The current iteration of their project may be viewed here.
Earlier this week, a group of five #Meliora students finished revising their National History Day (NHD) documentary project in preparation for the next level of competition. NHD projects essentially consist of developing and defending a thesis, a difficult cognitive task for the middle- and high-school students who enter this contest each year. At each level of competition, the students present their project before a panel of judges, who evaluate and provide feedback on the solidity of their thesis argument. Those projects with the most persuasive defense are the ones which advance to the next level.
In the recent competition, my students received feedback that their selection of secondary sources was narrow and limited. The judges knew this because as part of the NHD framework students are required to create an annotated bibliography of their sources.
As I supported them in learning how to more effectively dig through (online) newspaper and other archives, one of the students commented, “we don’t need this article, because we already have this information.” Which prompted me to loop back to earlier in the year, when we discussed reliability of evidence, how we must find multiple sources that support facts or a certain interpretation in order to consider it reliable. We work on #digitalliteracy as we talk about the kinds of digital sources that are generally more reliable, with the understanding that even those must be substantiated.
During the revision process, the students also made some claims I was skeptical of as they developed their historical context. So, I did a little research of my own and presented my evidence, which clashed with their claims. Then I asked them to sort out what they thought the most valid interpretation was.
This experience coincided with my reading of a recent MindShift article on how students are unable to evaluate the credibility of what they read online. The percentages are staggering; 82% of middle schoolers in a 2016 study were unable to tell the difference between an online ad and a news article. Even more frightening is that 59% of adults in a 2014 study couldn’t tell the difference either.
As Sam Wineburg, Stanford University professor states, “rather than teaching them [history lessons] as rules or things fixed in time or set in amber, these are precisely the kinds of things that are worthy of debate.” In Meliora history classes, every topic is open to discussion. I impress upon my students that I am not the “expert,” that they are welcome to challenge any claim I make… as long as they have evidence. As we ask our students “why?” and “how do you know?” during these kinds of discussions, we are helping them develop their #criticalthinking skills.
For the curious, the Meliora documentary project currently in competition can be viewed here.
My (virtual) colleague Kevin Hodgson alerted me to this #netnarr post by Laura Ritchie, in which Laura asks and seeks to answer the question, “How do we connect with the wider community across the globe?” I was fascinated by Jonathan Worth’s responses to Laura’s questions, as he analyzes online networks and communities.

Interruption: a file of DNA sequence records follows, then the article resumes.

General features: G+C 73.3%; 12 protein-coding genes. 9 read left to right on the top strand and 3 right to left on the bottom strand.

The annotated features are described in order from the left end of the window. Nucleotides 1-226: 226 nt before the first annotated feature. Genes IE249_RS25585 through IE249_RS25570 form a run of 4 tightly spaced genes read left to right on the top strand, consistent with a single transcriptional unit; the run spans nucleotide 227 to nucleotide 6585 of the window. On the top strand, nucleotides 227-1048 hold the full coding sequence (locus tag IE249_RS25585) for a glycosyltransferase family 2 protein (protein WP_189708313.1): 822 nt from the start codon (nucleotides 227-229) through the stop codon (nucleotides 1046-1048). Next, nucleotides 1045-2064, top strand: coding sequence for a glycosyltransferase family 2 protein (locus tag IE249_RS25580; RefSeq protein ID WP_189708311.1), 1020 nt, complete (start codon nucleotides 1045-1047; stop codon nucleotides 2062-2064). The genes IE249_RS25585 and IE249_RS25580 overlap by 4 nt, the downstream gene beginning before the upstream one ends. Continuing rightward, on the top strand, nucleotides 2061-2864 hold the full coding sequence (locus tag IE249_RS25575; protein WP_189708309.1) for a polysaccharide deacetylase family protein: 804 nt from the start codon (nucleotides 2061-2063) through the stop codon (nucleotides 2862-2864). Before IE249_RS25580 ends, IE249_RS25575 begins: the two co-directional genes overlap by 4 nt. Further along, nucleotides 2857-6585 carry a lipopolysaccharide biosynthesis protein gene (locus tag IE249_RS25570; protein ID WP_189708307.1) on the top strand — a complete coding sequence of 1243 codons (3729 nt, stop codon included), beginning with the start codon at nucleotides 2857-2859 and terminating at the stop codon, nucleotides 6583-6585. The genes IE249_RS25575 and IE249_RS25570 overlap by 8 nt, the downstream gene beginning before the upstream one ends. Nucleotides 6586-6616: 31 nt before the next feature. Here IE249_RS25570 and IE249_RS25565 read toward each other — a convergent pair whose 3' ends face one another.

I was particularly struck by Jonathan’s statement that “everyone’s got a story, you’ve just got to enable them to tell it.” This reminded me of ethnographic research I conducted as part of the 2017 Community Works Institute. We spent one afternoon strolling through the compact Vermont town of Winooski, once home to thriving woolen mills. After the mills closed in the mid-1950s, the town saw an economic decline for two decades. In the 1980s, the mills were converted to commercial and residential spaces, which helped revitalize the town.
The most startling trivia about Winooski is that in 1980 there was serious consideration of covering the town in a geodesic dome to make winters more tolerable for the residents! I doubt I would have ever stumbled across this fascinating information without engaging in this walkabout.
As we sauntered through the town, we observed, remarked upon, and snapped photos of the various architectural styles. We loitered in the community center, seeking to understand the “vibe” and interests of the town. We entered various shops and gathered stories from the shopkeepers. We talked to people on the streets. Some were residents, some were visiting from elsewhere.
One of the questions our facilitator asked after we reconvened was, “How did you reciprocate with the people who answered your questions?” The answer was simple, and a bit of an ah-ha for me, “By listening to their stories.”
The importance of storytelling within communities is summarized in this 2017 Time magazine article. A study that was done among a hunter-gatherer population in the Philippines concluded that “‘[s]torytelling is a costly behavior… requiring an input of time and energy into practice, performance and cognitive processing.’ But the payoff for making such an effort is big: When the investigators looked at family groups within the 18 camps, they found that skilled storytellers had, on average, .53 more living children than other people.”
Everyone’s got a story, you’ve just got to enable them to tell it. ~ Jonathan Worth
We all have stories to tell. One of the best ways we can honor our students and build trust with them is by actively seeking to hear and understand their stories.